I've spent most of my life making pictures and have managed to preserve most of that work despite moving around quite a bit, I've been lucky. I emigrated to Los Angeles from Lima, Peru in 1962 when I was ten years old with my parents who were looking for a new start. Their relationship, always on the rocks, didn't work out for them and they eventually separated. My dad returned to Peru and stayed in the same house in the back of a shop, until he died in 2014. His health was always frail, having suffered from tuberculosis as a kid, and he was very proud of having made it to celebrate his 80th birthday, but he died shortly after that.
I went from a very strict Catholic school in Lima to a public school in LA where I didn't speak a word of English. I learned by watching television and my accent, which is somewhat all over the place, tends to reflect that. My father was an amateur photographer and he set up a darkroom in the bathroom of a two bedroom apartment my parents and I shared in Gardena. This was then a tough, decent, but rigidly conservative neighborhood that was then undergoing a massive change from a Japanese enclave to an influx of African-American, Mexican and Latin American immigrants - the change was quite violent in every sense. Still, trade and manufacturing jobs were still available, which made things easier, but that was soon to change.
Gardena High School was then a vocational technical school, or Vo-Tech school as they were called, but they didn't have anything remotely like photography - only electrical shop and refrigerator repair among other trades. Strangely they had classes in agriculture and farming which I thought was quite odd - perhaps a leftover from the depression. I majored in cars as I liked them and was very much intrigued by car culture but fortunately it didn't last long. I got odd jobs when I was in my 20's and took pictures and read a great deal. I didn't care for school and dropped out of several programs at various Colleges and Universities but decided to educate myself in the process. I became obsessed with European literature, especially the early modernists, who are still my favorites. Joyce's Portrait of the Artist as a Young Man was my favorite book. I loved Celine, Woolf, Borges and, for some reason, the poet Catullus. I also became a cinefile going to films about 3 or 4 times a week. At the New Vagabond Theater in LA I became familiar with the British Kitchen Sink films, Italian neorealism and the French New Wave which I took to immediately.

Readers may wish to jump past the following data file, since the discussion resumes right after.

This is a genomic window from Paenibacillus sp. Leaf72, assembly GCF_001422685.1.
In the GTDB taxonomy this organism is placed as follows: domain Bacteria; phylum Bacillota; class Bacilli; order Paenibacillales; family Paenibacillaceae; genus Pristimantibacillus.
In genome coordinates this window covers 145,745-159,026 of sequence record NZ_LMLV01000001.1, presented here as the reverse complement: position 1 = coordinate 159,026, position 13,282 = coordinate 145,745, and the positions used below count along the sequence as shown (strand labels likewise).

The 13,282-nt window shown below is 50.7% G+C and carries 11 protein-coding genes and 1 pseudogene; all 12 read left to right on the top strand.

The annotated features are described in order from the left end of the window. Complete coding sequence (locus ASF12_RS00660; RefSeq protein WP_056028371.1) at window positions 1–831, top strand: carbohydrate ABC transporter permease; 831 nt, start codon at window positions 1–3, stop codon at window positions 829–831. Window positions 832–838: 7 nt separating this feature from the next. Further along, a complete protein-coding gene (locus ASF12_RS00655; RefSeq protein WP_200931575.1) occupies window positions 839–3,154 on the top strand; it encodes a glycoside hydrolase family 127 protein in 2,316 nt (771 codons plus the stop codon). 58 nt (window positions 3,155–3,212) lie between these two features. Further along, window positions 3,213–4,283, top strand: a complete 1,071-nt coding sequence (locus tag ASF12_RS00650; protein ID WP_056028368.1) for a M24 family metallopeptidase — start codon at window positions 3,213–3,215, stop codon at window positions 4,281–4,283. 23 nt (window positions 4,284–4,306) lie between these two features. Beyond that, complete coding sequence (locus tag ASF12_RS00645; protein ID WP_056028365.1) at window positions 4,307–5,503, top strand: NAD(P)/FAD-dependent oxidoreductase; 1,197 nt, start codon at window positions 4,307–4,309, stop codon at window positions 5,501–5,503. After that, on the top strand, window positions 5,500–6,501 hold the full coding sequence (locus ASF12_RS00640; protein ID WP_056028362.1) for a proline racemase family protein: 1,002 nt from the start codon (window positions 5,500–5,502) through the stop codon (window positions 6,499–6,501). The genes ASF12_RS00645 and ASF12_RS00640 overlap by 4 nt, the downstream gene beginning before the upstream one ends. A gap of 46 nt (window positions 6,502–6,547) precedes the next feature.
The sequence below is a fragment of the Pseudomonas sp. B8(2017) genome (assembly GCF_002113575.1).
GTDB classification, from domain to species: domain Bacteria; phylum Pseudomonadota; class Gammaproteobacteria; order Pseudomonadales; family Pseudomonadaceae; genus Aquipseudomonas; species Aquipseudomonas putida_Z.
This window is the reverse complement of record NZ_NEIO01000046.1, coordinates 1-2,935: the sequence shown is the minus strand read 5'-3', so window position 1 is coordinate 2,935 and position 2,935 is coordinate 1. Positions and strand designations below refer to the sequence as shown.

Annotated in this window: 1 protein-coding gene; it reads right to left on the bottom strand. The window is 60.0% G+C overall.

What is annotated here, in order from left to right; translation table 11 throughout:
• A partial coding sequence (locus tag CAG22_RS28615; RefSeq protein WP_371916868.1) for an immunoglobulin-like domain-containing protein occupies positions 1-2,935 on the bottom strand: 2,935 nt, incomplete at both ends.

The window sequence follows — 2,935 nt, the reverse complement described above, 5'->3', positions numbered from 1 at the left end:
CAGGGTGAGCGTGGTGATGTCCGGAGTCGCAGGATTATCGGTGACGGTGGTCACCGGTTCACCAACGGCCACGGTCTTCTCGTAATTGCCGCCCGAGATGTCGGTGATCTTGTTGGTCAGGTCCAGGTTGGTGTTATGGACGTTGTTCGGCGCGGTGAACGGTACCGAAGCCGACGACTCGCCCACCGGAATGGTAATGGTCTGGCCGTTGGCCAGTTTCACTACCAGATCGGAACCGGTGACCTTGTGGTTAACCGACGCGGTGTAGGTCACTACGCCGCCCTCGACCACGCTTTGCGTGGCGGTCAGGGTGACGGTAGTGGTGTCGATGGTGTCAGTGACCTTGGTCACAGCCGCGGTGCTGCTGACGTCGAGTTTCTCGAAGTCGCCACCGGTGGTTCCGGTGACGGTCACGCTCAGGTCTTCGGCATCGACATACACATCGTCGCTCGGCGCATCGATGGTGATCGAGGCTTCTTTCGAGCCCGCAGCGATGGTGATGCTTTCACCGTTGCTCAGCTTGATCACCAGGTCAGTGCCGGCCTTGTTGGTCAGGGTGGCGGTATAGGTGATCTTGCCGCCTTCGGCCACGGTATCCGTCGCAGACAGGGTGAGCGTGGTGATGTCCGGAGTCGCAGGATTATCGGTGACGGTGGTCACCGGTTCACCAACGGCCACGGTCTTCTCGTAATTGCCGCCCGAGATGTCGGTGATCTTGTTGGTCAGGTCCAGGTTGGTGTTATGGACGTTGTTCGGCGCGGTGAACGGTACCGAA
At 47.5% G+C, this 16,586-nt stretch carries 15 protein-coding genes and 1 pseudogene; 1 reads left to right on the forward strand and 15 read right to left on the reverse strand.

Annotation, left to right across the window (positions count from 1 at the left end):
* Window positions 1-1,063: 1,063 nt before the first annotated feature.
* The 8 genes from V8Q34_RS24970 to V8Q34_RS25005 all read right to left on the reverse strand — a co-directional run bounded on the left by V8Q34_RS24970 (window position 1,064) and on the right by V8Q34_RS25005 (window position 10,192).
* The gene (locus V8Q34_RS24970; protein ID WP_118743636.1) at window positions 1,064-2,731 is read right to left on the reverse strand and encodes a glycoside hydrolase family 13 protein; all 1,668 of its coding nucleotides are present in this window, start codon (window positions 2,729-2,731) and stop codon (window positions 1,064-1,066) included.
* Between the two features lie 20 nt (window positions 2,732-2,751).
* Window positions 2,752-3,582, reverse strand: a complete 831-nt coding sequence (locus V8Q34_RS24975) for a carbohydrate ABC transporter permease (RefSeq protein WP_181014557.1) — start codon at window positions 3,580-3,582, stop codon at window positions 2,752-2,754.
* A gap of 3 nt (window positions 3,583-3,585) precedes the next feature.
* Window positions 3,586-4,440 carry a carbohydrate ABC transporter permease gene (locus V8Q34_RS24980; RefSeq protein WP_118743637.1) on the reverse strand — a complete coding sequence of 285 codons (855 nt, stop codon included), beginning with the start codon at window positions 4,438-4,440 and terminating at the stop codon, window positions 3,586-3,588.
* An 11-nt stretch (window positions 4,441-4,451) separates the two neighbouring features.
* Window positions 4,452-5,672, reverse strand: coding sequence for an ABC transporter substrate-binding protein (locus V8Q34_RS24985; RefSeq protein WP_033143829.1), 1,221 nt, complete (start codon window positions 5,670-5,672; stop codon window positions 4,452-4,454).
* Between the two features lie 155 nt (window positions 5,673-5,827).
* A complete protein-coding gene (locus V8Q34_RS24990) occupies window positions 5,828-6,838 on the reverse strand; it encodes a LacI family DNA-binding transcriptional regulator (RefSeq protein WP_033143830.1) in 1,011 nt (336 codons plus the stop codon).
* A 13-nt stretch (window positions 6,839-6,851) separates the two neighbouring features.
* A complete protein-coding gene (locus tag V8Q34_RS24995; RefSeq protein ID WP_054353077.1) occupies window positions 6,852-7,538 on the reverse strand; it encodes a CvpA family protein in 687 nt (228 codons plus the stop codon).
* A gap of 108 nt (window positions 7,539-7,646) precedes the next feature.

I moved to New York City in May of 1979 and stayed through 1984 - it was a great learning experience - probably the most intense of my life. I took very few pictures then as I was just trying to survive. Eventually I got a job at the Strand Bookstore where I learned the book trade. It was a difficult job in many ways but being surrounded by books made up for it. I had my own apartment on Delancey Street near the Williamsburg Bridge and a "real job" and thought I was set for life. Things were looking up. I would get by on pizza slices, mac and cheese and canned soup. When the neighborhood started changing in the early 1980's it all came apart and New York was done for - the money people were raping the place and remaking it in their own image of the golden city they were determined to see - and if one wanted no part of that it was a good time to leave.
In 1984 I moved to Pasadena California and attended the Art Center College where I got an MFA and started to write articles about photography and film for magazines. I lived in the Old Town section of Pasadena that was then full of thrift shops and abandoned buildings. I got a full time job with a pension in the library at the same college buying books for them which was, as I liked to call it then, "the greatest job of all time." I still think it was. I had been making art throughout this time, some of which you can see on this site.
When I arrived in the USA in 1962 I was ten years old and by the end of the sixties I was twenty which means that my most formative growing years coincided with that decade and it is undoubtedly the period that has had the most profound effect on me in ways I can't even articulate - but my photography and films speak for me - and they do it so much better, that I will end it here.